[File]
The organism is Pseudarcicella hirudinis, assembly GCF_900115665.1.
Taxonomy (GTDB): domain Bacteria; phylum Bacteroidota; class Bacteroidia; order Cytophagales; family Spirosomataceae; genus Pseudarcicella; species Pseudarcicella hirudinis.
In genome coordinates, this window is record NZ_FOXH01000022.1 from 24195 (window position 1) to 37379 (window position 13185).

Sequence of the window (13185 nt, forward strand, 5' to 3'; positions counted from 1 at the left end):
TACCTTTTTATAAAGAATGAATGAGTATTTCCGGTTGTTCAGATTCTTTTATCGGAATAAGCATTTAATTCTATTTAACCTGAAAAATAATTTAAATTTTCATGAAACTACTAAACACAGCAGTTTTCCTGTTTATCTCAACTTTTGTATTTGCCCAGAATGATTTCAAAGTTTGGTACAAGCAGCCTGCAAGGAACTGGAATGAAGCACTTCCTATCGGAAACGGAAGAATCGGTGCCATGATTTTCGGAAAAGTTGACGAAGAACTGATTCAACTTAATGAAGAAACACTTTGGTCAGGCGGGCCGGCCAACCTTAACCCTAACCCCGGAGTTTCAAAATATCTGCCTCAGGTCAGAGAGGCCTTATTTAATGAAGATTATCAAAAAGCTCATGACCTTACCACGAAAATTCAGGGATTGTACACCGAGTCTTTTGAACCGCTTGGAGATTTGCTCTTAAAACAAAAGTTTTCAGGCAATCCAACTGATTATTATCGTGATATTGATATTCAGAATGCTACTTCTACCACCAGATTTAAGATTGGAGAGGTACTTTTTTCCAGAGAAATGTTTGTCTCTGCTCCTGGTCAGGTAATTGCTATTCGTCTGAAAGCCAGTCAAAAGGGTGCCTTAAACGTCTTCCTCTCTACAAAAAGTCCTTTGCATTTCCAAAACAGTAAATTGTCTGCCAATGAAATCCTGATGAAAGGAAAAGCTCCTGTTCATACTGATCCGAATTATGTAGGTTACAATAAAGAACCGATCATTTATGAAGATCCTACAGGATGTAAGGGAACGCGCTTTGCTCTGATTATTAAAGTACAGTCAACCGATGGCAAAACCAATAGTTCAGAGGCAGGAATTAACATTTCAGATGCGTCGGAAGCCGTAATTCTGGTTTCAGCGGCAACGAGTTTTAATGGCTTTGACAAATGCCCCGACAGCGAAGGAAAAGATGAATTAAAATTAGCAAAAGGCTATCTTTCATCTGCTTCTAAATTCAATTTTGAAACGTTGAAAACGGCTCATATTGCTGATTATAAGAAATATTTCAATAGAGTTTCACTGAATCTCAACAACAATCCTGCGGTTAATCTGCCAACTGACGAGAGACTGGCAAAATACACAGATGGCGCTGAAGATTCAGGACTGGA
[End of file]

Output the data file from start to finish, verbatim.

The organism is Pseudarcicella hirudinis, assembly GCF_900115665.1.
Taxonomy (GTDB): domain Bacteria; phylum Bacteroidota; class Bacteroidia; order Cytophagales; family Spirosomataceae; genus Pseudarcicella; species Pseudarcicella hirudinis.
In genome coordinates, this window is record NZ_FOXH01000022.1 from 24195 (window position 1) to 37379 (window position 13185).

Sequence of the window (13185 nt, forward strand, 5' to 3'; positions counted from 1 at the left end):
TACCTTTTTATAAAGAATGAATGAGTATTTCCGGTTGTTCAGATTCTTTTATCGGAATAAGCATTTAATTCTATTTAACCTGAAAAATAATTTAAATTTTCATGAAACTACTAAACACAGCAGTTTTCCTGTTTATCTCAACTTTTGTATTTGCCCAGAATGATTTCAAAGTTTGGTACAAGCAGCCTGCAAGGAACTGGAATGAAGCACTTCCTATCGGAAACGGAAGAATCGGTGCCATGATTTTCGGAAAAGTTGACGAAGAACTGATTCAACTTAATGAAGAAACACTTTGGTCAGGCGGGCCGGCCAACCTTAACCCTAACCCCGGAGTTTCAAAATATCTGCCTCAGGTCAGAGAGGCCTTATTTAATGAAGATTATCAAAAAGCTCATGACCTTACCACGAAAATTCAGGGATTGTACACCGAGTCTTTTGAACCGCTTGGAGATTTGCTCTTAAAACAAAAGTTTTCAGGCAATCCAACTGATTATTATCGTGATATTGATATTCAGAATGCTACTTCTACCACCAGATTTAAGATTGGAGAGGTACTTTTTTCCAGAGAAATGTTTGTCTCTGCTCCTGGTCAGGTAATTGCTATTCGTCTGAAAGCCAGTCAAAAGGGTGCCTTAAACGTCTTCCTCTCTACAAAAAGTCCTTTGCATTTCCAAAACAGTAAATTGTCTGCCAATGAAATCCTGATGAAAGGAAAAGCTCCTGTTCATACTGATCCGAATTATGTAGGTTACAATAAAGAACCGATCATTTATGAAGATCCTACAGGATGTAAGGGAACGCGCTTTGCTCTGATTATTAAAGTACAGTCAACCGATGGCAAAACCAATAGTTCAGAGGCAGGAATTAACATTTCAGATGCGTCGGAAGCCGTAATTCTGGTTTCAGCGGCAACGAGTTTTAATGGCTTTGACAAATGCCCCGACAGCGAAGGAAAAGATGAATTAAAATTAGCAAAAGGCTATCTTTCATCTGCTTCTAAATTCAATTTTGAAACGTTGAAAACGGCTCATATTGCTGATTATAAGAAATATTTCAATAGAGTTTCACTGAATCTCAACAACAATCCTGCGGTTAATCTGCCAACTGACGAGAGACTGGCAAAATACACAGATGGCGCTGAAGATTCAGGACTGGA